In the case of the construction companies, they had failed to assess the risks of vibration properly. Consequently, they had not identified the ‘field of magnitude’ that the equipment vibrated. The HSE investigation was prompted by the reporting of cases of carpel tunnel syndrome and hand-arm vibration syndrome from employees.

One company was fined £280,000 and the other £12,000.

Where vibrating equipment is used, managers need to:

  • identify what vibration is being emitted by equipment used by workers — this can be by direct measurement or from manufacturer’s data

  • check this against the control limits that apply:

    • exposure action value of 2.5m/s2 A(8) at which level employers should introduce technical and organisational measures to reduce exposure

    • exposure limit value of 5.0m/s2 A(8) which should not be exceeded

  • apply control measures including the training of workers, record keeping of exposures and — where appropriate — health surveillance.

With the potential increase in fines that have resulted in the new sentencing guidelines (which came into force on 1 February 2016), issues such as vibration need to be taken seriously.


There are many aspects of construction work that can be noisy and could cause noise-induced hearing loss. For example, pile driving can produce high impact noise. On the other hand, vehicles or equipment can cause noise continuously that may be harmful to hearing. Equipment manufacturers are required to provide noise data with machines and this can be used to identify whether the equipment meets current control levels.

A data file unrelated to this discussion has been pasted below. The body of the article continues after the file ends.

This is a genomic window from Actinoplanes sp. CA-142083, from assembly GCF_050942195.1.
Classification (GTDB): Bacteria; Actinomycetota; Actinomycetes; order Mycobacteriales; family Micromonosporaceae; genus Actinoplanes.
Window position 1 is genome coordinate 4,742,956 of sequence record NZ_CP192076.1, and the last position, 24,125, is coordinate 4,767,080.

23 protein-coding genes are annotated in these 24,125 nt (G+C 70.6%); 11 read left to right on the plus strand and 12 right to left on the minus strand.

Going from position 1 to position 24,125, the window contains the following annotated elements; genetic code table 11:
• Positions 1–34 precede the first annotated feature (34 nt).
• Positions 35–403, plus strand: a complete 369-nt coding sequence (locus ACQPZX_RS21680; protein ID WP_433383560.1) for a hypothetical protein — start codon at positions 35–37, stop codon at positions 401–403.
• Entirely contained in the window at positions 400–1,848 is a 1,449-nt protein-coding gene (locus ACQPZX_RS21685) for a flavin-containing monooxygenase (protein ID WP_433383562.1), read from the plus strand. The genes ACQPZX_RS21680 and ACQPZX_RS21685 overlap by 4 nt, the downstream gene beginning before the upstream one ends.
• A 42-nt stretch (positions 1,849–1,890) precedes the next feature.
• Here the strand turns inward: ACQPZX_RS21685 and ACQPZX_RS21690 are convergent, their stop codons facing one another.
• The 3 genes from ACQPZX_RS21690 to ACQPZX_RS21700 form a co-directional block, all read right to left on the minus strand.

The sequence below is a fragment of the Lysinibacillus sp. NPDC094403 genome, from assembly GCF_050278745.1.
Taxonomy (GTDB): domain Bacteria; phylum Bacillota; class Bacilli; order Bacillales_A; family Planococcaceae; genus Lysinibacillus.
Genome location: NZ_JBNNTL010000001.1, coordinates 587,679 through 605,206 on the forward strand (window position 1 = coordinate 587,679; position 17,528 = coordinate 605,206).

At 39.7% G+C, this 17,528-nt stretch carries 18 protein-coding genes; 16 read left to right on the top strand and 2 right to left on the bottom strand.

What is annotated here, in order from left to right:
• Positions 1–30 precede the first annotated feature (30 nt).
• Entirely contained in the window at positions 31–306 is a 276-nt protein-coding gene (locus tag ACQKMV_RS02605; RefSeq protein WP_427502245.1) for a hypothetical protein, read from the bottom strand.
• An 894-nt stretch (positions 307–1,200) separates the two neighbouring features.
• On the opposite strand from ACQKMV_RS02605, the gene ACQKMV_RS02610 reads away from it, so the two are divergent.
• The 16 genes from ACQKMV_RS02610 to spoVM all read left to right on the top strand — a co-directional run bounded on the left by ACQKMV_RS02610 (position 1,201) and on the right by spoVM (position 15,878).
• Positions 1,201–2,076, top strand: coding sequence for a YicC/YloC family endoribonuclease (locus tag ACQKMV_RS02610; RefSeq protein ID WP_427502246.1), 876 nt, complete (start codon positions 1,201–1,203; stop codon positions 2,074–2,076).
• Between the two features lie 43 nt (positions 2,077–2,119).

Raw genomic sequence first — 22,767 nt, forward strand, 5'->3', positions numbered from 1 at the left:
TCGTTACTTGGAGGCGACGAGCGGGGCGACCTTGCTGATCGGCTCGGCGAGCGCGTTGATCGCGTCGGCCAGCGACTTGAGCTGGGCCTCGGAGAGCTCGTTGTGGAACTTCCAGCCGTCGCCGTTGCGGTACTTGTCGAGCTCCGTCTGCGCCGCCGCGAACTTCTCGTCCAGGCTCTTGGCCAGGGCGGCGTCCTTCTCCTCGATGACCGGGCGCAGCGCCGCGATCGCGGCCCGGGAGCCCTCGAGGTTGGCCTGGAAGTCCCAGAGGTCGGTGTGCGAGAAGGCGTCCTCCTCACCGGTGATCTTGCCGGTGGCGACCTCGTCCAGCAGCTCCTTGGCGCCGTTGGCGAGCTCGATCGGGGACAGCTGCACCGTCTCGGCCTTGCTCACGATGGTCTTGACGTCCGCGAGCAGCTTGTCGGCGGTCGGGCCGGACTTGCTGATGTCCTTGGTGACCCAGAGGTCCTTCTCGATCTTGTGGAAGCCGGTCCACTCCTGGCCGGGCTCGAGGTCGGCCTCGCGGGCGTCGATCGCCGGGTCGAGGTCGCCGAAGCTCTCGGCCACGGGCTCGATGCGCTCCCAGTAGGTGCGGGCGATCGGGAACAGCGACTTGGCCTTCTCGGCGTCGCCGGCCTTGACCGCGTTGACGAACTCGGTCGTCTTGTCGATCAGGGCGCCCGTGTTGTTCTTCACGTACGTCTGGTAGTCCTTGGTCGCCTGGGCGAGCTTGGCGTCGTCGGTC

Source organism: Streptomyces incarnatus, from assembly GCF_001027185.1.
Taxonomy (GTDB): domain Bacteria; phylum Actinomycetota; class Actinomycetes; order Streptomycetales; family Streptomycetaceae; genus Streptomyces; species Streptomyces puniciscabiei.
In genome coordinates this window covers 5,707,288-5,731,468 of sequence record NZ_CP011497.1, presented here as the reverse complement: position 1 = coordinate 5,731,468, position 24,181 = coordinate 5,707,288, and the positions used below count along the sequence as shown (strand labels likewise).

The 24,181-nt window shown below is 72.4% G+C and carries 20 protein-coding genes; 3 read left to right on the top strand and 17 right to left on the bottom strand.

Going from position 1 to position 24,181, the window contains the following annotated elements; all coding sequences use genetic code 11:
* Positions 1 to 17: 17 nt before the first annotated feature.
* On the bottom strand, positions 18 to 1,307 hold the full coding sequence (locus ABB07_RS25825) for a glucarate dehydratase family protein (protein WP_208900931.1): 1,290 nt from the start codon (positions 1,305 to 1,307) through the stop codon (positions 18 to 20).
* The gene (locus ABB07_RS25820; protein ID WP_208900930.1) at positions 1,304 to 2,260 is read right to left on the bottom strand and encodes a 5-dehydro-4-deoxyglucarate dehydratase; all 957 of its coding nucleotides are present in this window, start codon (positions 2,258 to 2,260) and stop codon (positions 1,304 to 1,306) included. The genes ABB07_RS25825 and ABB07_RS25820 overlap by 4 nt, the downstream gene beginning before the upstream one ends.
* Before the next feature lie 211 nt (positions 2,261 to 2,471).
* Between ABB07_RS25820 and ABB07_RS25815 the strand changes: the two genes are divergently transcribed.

Replacing noisy equipment with new, quieter versions reduces noise at source. Different equipment may be used to allow a quieter process — use a hydraulic block splitter rather than a cut-off saw to cut blocks. There are many examples available where noise can be reduced. However, it is also possible that not all the noise can be eliminated. Hence, hearing protection may be needed for some workers. The main requirements to protect workers against noise are found in the Noise at Work Regulations 2005.

There are two limits.

  1. Lower exposure action value: 80dB(A) Daily or weekly personal noise exposure.

  2. Upper exposure action value: 85dB(A) Daily or weekly personal noise exposure.

While the detail is not given here, noise exposure over each level requires specific action by the employer to apply control measures. This will include workers training, PPE, action to reduce noise exposure, etc.


Diesel emissions contain a number of gases and particles as by-products of combustion. Some of these, such as polycyclic aromatic hydrocarbons, are known carcinogens — cancer causing substances. In addition, soot particles can also be a source of respiratory and eye irritation. For the construction sector, vehicles such as heavy lorries, excavators, telehandlers and equipment such as generators are likely to be the main sources. Clearly any equipment that emits diesel fumes could be hazardous, depending on the tasks and environment involved.

Where such equipment is used outside, air will naturally dilute the exhaust fumes. Particular care needs to be taken in enclosed spaces and inside buildings. Here, fumes may build up and become concentrated in the air. There are measures that can be taken to reduce the risk of ill health. However, the state of the engines or motors; the way the equipment is used; the age of the equipment; the efficiency of the combustion process, etc can all affect the exhaust emissions.

Research work commissioned by the HSE indicated that exposure to diesel fumes is likely to have caused over 200 deaths of construction workers in 2005. The HSE has produced guidance and there are steps site managers can take to reduce the risks of ill health from diesel fumes. Managers need to assess the risk and implement effective control measures.


Occupational health is receiving greater attention from the HSE and the construction sector. While there are other occupational health issues, the ones highlighted here may impact on many construction workers — hence the need for effective preventative action.

Last reviewed 12 May 2016